Interneuron diversity series: inhibitory interneurons and network oscillations in vitro

Trends Neurosci. 2003 Dec;26(12):676-82. doi: 10.1016/j.tins.2003.09.016.


In vitro models of rhythms of cognitive relevance, such as gamma (30-80 Hz) and theta (5-12 Hz) rhythms in the hippocampus, demonstrate an absolute requirement for phasic inhibitory synaptic transmission. Such rhythms can occur transiently, of approximately 1 s duration, or persistently, lasting for many hours. In the latter case, stable patterns of interneuron output, and their postsynaptic consequences for pyramidal cell membrane potential, occur despite known constraints of synaptic habituation and potentiation. This review concentrates on recent in vitro evidence revealing a division of labour among different subclasses of interneurons with respect to the frequency of persistent rhythms, and the crucial dependence on gap-junction-mediated intercellular communication for the generation and maintenance of these rhythms.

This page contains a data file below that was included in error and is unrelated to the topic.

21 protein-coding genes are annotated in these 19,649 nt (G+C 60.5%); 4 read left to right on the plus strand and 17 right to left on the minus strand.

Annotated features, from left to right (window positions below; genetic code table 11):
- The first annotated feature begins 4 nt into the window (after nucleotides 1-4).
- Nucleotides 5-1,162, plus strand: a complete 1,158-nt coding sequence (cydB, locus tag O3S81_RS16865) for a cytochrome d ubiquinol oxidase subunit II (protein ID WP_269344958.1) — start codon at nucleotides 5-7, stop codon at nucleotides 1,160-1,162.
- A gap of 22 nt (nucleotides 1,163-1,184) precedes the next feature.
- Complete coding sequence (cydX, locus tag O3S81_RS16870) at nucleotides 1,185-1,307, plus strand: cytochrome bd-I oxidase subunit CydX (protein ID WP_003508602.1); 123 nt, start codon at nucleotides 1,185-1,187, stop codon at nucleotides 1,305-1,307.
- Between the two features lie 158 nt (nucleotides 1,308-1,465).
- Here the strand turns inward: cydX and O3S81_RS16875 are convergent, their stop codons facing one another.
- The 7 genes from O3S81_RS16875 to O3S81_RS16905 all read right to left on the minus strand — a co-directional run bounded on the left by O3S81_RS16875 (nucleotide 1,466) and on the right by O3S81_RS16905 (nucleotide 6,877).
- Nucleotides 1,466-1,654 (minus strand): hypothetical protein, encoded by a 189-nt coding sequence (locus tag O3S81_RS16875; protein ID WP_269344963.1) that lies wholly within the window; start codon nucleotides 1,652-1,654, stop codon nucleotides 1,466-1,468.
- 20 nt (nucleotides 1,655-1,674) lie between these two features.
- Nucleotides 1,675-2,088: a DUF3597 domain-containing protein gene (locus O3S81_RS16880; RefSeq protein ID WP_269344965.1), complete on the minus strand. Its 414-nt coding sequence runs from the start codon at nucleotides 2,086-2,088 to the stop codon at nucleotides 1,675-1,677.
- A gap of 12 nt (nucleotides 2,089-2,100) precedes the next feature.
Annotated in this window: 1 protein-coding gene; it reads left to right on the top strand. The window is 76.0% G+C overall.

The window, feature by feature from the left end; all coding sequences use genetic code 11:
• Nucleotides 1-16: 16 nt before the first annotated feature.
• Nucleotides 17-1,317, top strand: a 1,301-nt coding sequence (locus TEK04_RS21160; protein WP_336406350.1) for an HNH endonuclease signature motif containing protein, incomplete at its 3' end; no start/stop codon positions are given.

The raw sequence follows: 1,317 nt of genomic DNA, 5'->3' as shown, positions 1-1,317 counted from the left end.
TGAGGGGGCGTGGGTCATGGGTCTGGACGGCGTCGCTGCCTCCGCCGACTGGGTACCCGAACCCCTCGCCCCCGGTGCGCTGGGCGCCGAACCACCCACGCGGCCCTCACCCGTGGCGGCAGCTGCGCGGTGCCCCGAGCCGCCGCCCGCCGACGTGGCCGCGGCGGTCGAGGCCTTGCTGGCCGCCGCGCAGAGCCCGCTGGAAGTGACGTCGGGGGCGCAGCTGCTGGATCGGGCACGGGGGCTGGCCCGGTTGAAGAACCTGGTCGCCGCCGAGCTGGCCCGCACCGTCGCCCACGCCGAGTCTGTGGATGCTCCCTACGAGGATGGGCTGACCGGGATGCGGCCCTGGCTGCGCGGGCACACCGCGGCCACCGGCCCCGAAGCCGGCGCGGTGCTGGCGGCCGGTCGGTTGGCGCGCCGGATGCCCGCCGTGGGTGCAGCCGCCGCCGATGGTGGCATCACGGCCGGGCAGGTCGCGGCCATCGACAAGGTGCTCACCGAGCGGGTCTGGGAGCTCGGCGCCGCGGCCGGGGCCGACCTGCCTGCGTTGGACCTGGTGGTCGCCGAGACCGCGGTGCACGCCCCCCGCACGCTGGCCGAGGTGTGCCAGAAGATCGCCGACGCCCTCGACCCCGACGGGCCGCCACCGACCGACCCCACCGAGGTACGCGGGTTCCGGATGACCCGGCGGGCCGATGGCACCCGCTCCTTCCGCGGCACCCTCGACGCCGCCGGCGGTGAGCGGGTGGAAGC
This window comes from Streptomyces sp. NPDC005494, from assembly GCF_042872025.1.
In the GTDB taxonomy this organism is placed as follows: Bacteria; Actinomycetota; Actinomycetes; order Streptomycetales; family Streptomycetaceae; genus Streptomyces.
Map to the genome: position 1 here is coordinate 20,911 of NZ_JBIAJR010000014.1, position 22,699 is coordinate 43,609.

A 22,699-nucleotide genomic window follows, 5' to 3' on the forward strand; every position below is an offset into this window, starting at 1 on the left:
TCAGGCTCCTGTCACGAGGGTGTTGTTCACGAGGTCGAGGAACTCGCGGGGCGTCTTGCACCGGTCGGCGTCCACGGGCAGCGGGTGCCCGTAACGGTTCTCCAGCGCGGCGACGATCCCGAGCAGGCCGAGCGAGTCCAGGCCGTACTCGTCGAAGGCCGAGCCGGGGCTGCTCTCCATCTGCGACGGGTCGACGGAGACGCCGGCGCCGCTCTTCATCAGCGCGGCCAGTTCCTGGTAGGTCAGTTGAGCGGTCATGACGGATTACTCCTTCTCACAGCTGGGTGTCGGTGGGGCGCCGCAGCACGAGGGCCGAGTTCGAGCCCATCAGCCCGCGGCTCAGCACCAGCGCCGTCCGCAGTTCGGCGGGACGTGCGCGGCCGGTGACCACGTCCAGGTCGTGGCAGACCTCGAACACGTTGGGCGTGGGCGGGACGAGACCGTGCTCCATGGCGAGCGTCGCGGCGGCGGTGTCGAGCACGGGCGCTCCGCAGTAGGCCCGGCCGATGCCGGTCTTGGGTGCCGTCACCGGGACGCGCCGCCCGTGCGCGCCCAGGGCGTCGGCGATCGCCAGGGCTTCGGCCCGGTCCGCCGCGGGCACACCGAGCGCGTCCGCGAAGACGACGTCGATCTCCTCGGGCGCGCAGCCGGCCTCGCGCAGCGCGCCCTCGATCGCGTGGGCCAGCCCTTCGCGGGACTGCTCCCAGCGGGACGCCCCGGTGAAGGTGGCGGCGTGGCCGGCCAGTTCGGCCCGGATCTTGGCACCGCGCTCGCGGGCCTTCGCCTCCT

Publication types

  • Research Support, Non-U.S. Gov't
  • Research Support, U.S. Gov't, P.H.S.
  • Review

MeSH terms

  • Animals
  • Biological Clocks / physiology*
  • Excitatory Postsynaptic Potentials / physiology
  • Humans
  • Interneurons / cytology
  • Interneurons / physiology*
  • Nerve Net / cytology
  • Nerve Net / physiology*
  • Neural Inhibition / physiology*